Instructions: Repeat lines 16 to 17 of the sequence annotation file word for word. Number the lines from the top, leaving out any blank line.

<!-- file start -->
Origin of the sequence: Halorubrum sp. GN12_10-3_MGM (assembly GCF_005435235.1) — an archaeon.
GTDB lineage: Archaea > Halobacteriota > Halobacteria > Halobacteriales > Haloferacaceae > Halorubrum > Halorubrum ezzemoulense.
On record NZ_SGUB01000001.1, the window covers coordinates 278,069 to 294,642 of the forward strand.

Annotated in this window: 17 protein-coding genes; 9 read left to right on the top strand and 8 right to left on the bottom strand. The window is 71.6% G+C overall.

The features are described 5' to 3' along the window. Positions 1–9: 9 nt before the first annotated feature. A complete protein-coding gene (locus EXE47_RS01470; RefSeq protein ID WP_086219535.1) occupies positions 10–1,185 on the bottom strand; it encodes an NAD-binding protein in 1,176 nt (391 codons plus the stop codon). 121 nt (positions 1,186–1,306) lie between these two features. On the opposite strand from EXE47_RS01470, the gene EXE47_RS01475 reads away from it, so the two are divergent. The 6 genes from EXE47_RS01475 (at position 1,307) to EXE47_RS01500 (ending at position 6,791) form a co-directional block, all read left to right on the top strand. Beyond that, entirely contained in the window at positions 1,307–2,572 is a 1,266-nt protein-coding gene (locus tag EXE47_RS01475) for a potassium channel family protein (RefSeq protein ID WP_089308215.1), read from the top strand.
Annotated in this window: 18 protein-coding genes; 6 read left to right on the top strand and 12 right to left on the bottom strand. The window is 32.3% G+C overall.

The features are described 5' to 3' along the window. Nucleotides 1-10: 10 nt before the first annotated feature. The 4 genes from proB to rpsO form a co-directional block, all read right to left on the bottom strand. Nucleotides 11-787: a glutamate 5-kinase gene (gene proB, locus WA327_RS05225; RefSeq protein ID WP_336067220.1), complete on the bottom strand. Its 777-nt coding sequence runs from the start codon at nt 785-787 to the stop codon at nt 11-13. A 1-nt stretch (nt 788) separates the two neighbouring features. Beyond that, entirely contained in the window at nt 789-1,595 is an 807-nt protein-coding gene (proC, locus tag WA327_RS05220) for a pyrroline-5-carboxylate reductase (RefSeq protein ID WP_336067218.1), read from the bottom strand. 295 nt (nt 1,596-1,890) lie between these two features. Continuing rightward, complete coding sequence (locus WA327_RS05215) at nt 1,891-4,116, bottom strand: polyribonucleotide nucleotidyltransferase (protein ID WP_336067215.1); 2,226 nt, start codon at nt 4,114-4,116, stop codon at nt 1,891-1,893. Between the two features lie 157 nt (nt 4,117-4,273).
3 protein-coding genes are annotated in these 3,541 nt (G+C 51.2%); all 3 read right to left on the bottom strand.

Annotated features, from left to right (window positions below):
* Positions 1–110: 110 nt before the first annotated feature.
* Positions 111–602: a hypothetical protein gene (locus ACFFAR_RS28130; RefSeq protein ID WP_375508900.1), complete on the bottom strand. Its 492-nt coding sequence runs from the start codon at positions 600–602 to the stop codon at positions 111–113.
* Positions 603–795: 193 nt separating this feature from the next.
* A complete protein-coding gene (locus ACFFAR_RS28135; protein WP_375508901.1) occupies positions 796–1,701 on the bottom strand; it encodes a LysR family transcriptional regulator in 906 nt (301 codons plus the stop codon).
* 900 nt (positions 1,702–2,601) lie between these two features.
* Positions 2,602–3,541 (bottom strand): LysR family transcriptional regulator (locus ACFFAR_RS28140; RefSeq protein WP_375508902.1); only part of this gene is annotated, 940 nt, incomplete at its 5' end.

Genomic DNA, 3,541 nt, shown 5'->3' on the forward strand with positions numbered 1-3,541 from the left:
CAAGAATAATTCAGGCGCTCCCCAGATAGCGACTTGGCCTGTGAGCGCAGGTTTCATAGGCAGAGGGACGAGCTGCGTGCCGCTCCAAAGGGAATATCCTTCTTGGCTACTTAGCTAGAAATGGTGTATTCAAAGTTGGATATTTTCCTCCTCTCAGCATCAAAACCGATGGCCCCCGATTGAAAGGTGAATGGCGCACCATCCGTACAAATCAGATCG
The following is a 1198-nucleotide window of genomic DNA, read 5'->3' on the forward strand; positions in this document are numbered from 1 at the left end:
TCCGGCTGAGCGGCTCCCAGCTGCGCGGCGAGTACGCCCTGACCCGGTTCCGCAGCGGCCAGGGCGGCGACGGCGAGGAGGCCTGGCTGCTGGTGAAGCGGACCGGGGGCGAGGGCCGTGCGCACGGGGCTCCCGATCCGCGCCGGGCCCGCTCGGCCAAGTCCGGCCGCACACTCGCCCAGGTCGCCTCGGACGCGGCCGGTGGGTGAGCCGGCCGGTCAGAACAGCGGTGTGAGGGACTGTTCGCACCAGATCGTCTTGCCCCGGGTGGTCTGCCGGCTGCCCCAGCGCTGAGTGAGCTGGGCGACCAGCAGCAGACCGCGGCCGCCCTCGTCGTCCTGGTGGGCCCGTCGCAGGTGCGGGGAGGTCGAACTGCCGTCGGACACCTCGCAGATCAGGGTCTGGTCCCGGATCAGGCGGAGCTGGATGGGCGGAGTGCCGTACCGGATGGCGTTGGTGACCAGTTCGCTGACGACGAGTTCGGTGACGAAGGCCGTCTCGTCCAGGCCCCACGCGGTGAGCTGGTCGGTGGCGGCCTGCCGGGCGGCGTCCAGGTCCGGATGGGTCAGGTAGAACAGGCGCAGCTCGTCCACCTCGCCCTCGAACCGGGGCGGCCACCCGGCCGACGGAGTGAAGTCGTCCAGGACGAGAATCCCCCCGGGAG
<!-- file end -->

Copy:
Genomic DNA, 3,541 nt, shown 5'->3' on the forward strand with positions numbered 1-3,541 from the left:
CAAGAATAATTCAGGCGCTCCCCAGATAGCGACTTGGCCTGTGAGCGCAGGTTTCATAGGCAGAGGGACGAGCTGCGTGCCGCTCCAAAGGGAATATCCTTCTTGGCTACTTAGCTAGAAATGGTGTATTCAAAGTTGGATATTTTCCTCCTCTCAGCATCAAAACCGATGGCCCCCGATTGAAAGGTGAATGGCGCACCATCCGTACAAATCAGATCG